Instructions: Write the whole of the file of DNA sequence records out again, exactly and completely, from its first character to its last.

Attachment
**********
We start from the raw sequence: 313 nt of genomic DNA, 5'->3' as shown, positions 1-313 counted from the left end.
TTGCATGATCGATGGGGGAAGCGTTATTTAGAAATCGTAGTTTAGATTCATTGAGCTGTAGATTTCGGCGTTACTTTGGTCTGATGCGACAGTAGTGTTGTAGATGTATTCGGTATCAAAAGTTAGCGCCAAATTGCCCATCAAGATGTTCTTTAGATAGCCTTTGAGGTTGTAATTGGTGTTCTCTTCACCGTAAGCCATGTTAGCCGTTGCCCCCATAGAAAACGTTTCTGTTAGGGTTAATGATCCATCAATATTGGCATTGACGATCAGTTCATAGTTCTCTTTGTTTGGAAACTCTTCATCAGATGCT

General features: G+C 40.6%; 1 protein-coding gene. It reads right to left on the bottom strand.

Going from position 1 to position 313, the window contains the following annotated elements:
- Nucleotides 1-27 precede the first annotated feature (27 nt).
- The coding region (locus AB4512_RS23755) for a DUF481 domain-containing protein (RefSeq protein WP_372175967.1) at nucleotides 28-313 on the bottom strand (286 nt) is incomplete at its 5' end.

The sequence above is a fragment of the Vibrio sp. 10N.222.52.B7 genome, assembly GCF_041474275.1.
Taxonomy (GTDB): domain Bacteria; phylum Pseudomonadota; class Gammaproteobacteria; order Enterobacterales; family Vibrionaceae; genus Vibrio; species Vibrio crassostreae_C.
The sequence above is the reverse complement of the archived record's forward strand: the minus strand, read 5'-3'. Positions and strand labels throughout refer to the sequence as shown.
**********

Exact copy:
We start from the raw sequence: 313 nt of genomic DNA, 5'->3' as shown, positions 1-313 counted from the left end.
TTGCATGATCGATGGGGGAAGCGTTATTTAGAAATCGTAGTTTAGATTCATTGAGCTGTAGATTTCGGCGTTACTTTGGTCTGATGCGACAGTAGTGTTGTAGATGTATTCGGTATCAAAAGTTAGCGCCAAATTGCCCATCAAGATGTTCTTTAGATAGCCTTTGAGGTTGTAATTGGTGTTCTCTTCACCGTAAGCCATGTTAGCCGTTGCCCCCATAGAAAACGTTTCTGTTAGGGTTAATGATCCATCAATATTGGCATTGACGATCAGTTCATAGTTCTCTTTGTTTGGAAACTCTTCATCAGATGCT

General features: G+C 40.6%; 1 protein-coding gene. It reads right to left on the bottom strand.

Going from position 1 to position 313, the window contains the following annotated elements:
- Nucleotides 1-27 precede the first annotated feature (27 nt).
- The coding region (locus AB4512_RS23755) for a DUF481 domain-containing protein (RefSeq protein WP_372175967.1) at nucleotides 28-313 on the bottom strand (286 nt) is incomplete at its 5' end.

The sequence above is a fragment of the Vibrio sp. 10N.222.52.B7 genome, assembly GCF_041474275.1.
Taxonomy (GTDB): domain Bacteria; phylum Pseudomonadota; class Gammaproteobacteria; order Enterobacterales; family Vibrionaceae; genus Vibrio; species Vibrio crassostreae_C.
The sequence above is the reverse complement of the archived record's forward strand: the minus strand, read 5'-3'. Positions and strand labels throughout refer to the sequence as shown.